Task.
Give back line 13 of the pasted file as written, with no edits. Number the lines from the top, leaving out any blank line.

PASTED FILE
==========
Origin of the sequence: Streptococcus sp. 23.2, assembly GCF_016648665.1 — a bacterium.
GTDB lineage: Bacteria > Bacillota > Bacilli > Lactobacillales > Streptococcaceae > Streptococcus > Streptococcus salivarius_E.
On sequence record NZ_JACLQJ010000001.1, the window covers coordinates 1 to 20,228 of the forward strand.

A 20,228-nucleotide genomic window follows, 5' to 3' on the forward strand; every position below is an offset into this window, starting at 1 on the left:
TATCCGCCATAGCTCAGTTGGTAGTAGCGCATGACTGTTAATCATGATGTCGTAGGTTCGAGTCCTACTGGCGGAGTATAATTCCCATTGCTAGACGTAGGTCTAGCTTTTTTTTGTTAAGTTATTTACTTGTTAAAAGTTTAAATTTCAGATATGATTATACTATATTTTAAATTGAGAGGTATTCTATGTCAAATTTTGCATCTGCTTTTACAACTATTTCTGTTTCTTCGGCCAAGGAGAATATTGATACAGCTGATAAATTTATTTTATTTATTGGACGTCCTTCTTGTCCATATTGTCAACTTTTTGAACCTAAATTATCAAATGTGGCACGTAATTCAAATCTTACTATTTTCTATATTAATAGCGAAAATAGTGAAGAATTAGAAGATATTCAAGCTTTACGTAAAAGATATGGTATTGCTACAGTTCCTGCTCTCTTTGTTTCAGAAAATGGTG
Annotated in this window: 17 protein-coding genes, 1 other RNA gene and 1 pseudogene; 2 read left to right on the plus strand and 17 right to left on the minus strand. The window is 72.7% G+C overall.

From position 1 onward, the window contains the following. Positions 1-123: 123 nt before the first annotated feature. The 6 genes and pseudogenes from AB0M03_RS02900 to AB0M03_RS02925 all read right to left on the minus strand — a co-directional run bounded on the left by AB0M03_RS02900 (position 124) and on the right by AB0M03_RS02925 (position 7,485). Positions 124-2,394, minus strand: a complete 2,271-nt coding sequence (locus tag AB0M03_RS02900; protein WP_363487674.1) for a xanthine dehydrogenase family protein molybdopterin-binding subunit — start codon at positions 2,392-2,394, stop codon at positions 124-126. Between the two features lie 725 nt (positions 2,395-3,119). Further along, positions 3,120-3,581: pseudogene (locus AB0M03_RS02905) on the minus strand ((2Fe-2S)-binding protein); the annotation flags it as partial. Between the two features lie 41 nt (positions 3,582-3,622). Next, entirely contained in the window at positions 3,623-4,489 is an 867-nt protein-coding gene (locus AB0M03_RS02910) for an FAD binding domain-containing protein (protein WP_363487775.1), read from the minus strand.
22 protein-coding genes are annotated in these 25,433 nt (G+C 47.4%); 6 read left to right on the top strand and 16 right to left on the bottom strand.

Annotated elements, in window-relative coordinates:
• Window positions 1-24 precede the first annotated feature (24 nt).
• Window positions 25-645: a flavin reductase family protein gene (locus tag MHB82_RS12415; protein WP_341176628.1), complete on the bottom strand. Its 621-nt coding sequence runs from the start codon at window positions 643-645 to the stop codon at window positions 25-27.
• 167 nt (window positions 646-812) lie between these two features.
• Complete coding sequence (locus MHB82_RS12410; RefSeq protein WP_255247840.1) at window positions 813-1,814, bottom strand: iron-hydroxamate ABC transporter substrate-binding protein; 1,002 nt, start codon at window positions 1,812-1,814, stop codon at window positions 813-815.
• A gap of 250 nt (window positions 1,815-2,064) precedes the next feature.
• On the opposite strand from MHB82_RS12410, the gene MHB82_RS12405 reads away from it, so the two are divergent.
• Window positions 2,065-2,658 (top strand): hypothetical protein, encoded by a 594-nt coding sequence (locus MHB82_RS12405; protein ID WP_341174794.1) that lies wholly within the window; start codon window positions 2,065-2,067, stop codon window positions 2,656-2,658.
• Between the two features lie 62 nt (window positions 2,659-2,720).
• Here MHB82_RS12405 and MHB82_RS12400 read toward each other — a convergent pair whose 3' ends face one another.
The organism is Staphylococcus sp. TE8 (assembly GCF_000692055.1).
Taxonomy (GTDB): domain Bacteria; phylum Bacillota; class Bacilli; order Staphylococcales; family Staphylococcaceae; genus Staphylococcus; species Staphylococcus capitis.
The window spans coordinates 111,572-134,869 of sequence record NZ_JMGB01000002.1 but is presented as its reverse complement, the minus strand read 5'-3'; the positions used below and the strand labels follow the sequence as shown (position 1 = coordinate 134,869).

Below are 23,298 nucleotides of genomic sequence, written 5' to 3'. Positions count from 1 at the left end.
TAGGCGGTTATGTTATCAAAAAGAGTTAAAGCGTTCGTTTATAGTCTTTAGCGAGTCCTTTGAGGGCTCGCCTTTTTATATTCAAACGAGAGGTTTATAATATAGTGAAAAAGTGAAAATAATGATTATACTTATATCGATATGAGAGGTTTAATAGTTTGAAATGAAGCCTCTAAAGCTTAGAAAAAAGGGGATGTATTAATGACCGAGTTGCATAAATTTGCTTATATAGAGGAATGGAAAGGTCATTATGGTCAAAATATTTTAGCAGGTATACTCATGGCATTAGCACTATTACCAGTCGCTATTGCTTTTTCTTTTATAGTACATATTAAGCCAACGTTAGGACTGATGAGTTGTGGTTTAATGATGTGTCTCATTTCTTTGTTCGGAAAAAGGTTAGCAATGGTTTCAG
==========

• Complete coding sequence (locus MHB82_RS12410; RefSeq protein WP_255247840.1) at window positions 813-1,814, bottom strand: iron-hydroxamate ABC transporter substrate-binding protein; 1,002 nt, start codon at window positions 1,812-1,814, stop codon at window positions 813-815.